Document Detail


Effect of cadence on the economy of uphill cycling.
MedLine Citation:
PMID:  1435159     Owner:  NLM     Status:  MEDLINE    
Abstract/OtherAbstract:
Competitive cyclists generally climb hills at a low cadence despite the recognized advantage in level cycling of high cadences. To test whether a high cadence is more economical than a low cadence during uphill cycling, nine experienced cyclists performed steady-state bicycling exercise on a treadmill under three randomized trials. Subjects bicycled at 11.3 km.h-1 up a 10% grade while 1) pedalling at 84 rpm in a sitting position-84 Sit, 2) pedalling at 41 rpm in a standing position-41 Stand, and 3) pedalling at 41 rpm in a sitting position-41 Sit. Heart rate (HR), oxygen consumption (VO2), ventilation (VE), and respiratory exchange ratio were measured continuously during 5-min trials and averaged over the last 2 min. Additionally, rating of perceived exertion was recorded during the fifth minute of each trial, and blood lactate concentration was recorded immediately before and after each trial. Significantly lower values for HR, VO2 and VE were recorded during 84 Sit (164 +/- 3 bpm, 51.8 +/- 0.8 ml.min-1 x kg-1, 94 +/- 5 l.min-1) than for either the 41 Stand (171 +/- 2 bpm, 53.1 +/- 0.7 ml.min-1 x kg-1, 105 +/- 6 l.min-1) o 41 Sit (168 +/- 2 bpm, 53.1 +/- 0.8 ml.min-1 x kg-1, 101 +/- 6 l.min-1) trials. No other differences were noted between trials for any of the measured variables. We conclude that uphill cycling is more economical at a high versus a low cadence.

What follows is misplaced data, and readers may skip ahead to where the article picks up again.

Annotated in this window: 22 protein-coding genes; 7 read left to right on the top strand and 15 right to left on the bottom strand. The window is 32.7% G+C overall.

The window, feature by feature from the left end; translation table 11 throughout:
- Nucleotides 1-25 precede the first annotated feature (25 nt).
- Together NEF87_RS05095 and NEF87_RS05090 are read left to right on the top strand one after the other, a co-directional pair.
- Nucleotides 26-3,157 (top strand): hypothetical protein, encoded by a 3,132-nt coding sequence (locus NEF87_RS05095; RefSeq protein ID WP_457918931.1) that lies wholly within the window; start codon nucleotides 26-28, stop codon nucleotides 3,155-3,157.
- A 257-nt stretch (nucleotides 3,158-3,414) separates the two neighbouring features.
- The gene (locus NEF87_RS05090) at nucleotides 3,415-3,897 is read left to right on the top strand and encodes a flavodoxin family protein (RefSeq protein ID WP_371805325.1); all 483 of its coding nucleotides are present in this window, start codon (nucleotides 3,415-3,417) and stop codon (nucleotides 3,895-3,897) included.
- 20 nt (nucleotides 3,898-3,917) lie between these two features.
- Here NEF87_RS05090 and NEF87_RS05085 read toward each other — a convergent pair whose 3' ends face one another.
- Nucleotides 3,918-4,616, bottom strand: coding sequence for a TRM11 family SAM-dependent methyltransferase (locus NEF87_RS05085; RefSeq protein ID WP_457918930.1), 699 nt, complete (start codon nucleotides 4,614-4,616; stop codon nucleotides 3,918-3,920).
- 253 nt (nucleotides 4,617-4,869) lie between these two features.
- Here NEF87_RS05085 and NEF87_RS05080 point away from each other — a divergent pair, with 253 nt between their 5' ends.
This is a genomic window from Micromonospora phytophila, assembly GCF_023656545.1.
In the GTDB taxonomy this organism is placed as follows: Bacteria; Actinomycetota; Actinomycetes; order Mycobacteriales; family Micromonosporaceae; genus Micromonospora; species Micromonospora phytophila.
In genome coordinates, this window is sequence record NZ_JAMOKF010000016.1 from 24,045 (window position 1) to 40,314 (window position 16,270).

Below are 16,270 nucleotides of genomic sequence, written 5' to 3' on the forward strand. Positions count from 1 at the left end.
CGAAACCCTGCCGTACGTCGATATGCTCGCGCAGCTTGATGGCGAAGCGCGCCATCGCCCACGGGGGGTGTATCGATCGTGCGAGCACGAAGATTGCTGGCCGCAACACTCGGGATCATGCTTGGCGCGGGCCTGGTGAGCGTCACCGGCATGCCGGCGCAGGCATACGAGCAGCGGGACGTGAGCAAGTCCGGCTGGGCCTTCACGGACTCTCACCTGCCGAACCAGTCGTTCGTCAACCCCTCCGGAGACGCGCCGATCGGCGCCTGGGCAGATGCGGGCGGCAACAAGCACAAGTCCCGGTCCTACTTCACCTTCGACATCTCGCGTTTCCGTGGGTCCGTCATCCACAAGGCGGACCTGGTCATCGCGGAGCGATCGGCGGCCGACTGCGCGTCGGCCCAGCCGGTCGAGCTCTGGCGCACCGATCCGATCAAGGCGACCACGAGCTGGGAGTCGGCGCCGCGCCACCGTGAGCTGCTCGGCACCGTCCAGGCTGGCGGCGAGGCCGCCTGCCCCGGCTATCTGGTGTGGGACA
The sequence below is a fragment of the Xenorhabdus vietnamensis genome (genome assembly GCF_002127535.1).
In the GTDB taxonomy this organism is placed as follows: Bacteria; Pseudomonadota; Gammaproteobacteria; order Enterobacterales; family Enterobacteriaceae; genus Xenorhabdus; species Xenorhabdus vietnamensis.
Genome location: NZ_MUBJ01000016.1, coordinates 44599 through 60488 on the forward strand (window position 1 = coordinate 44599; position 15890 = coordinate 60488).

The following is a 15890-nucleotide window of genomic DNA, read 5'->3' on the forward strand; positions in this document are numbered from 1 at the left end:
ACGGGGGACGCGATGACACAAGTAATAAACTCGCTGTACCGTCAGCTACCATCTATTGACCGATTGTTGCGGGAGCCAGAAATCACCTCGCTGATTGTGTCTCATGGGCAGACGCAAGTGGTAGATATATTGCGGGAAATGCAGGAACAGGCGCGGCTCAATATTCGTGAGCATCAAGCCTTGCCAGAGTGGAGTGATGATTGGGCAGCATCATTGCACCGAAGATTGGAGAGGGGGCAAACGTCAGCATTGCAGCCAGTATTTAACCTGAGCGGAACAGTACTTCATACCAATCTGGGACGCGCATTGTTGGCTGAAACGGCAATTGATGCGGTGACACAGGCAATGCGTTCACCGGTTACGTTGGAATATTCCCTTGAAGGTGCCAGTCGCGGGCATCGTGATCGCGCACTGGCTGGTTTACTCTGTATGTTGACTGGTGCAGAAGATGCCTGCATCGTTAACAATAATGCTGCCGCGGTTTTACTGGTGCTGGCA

Authors:
D P Swain; J P Wilcox
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Publication Detail:
Type:  Clinical Trial; Journal Article; Randomized Controlled Trial    
Journal Detail:
Title:  Medicine and science in sports and exercise     Volume:  24     ISSN:  0195-9131     ISO Abbreviation:  Med Sci Sports Exerc     Publication Date:  1992 Oct 
Date Detail:
Created Date:  1992-11-27     Completed Date:  1992-11-27     Revised Date:  2004-11-17    
Medline Journal Info:
Nlm Unique ID:  8005433     Medline TA:  Med Sci Sports Exerc     Country:  UNITED STATES    
Other Details:
Languages:  eng     Pagination:  1123-7     Citation Subset:  IM; S    
Affiliation:
Human Performance Laboratory, Marshall University, Huntington, WV 25755-2450.
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MeSH Terms
Descriptor/Qualifier:
Adolescent
Adult
Bicycling / physiology*
Exercise / physiology
Heart Rate / physiology
Humans
Lactates / blood
Male
Oxygen Consumption / physiology*
Respiration / physiology
Chemical
Reg. No./Substance:
0/Lactates

From MEDLINE®/PubMed®, a database of the U.S. National Library of Medicine


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